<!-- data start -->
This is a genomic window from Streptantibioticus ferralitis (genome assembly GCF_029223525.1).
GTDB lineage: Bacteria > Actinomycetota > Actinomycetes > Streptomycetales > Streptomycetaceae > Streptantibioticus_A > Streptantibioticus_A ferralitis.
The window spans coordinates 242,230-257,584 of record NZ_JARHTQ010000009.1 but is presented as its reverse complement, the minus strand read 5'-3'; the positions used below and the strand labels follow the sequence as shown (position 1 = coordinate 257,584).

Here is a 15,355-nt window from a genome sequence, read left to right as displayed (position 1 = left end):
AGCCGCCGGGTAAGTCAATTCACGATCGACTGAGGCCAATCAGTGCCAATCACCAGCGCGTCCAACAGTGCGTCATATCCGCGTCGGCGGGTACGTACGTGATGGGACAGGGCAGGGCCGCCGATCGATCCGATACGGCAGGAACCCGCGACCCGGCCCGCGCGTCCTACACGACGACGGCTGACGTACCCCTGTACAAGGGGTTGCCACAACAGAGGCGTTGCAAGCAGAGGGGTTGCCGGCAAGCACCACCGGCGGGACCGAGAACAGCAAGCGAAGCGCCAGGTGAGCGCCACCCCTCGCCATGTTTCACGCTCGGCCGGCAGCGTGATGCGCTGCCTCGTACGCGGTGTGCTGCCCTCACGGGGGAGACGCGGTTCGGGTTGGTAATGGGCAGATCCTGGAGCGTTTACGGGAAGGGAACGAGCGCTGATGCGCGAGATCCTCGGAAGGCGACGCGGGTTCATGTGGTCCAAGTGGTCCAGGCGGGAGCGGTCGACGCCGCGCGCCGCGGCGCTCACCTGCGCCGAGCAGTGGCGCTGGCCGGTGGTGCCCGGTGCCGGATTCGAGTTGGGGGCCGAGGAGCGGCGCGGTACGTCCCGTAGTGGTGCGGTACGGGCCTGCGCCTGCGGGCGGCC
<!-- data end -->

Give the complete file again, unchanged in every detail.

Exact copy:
This is a genomic window from Streptantibioticus ferralitis (genome assembly GCF_029223525.1).
GTDB lineage: Bacteria > Actinomycetota > Actinomycetes > Streptomycetales > Streptomycetaceae > Streptantibioticus_A > Streptantibioticus_A ferralitis.
The window spans coordinates 242,230-257,584 of record NZ_JARHTQ010000009.1 but is presented as its reverse complement, the minus strand read 5'-3'; the positions used below and the strand labels follow the sequence as shown (position 1 = coordinate 257,584).

Here is a 15,355-nt window from a genome sequence, read left to right as displayed (position 1 = left end):
AGCCGCCGGGTAAGTCAATTCACGATCGACTGAGGCCAATCAGTGCCAATCACCAGCGCGTCCAACAGTGCGTCATATCCGCGTCGGCGGGTACGTACGTGATGGGACAGGGCAGGGCCGCCGATCGATCCGATACGGCAGGAACCCGCGACCCGGCCCGCGCGTCCTACACGACGACGGCTGACGTACCCCTGTACAAGGGGTTGCCACAACAGAGGCGTTGCAAGCAGAGGGGTTGCCGGCAAGCACCACCGGCGGGACCGAGAACAGCAAGCGAAGCGCCAGGTGAGCGCCACCCCTCGCCATGTTTCACGCTCGGCCGGCAGCGTGATGCGCTGCCTCGTACGCGGTGTGCTGCCCTCACGGGGGAGACGCGGTTCGGGTTGGTAATGGGCAGATCCTGGAGCGTTTACGGGAAGGGAACGAGCGCTGATGCGCGAGATCCTCGGAAGGCGACGCGGGTTCATGTGGTCCAAGTGGTCCAGGCGGGAGCGGTCGACGCCGCGCGCCGCGGCGCTCACCTGCGCCGAGCAGTGGCGCTGGCCGGTGGTGCCCGGTGCCGGATTCGAGTTGGGGGCCGAGGAGCGGCGCGGTACGTCCCGTAGTGGTGCGGTACGGGCCTGCGCCTGCGGGCGGCC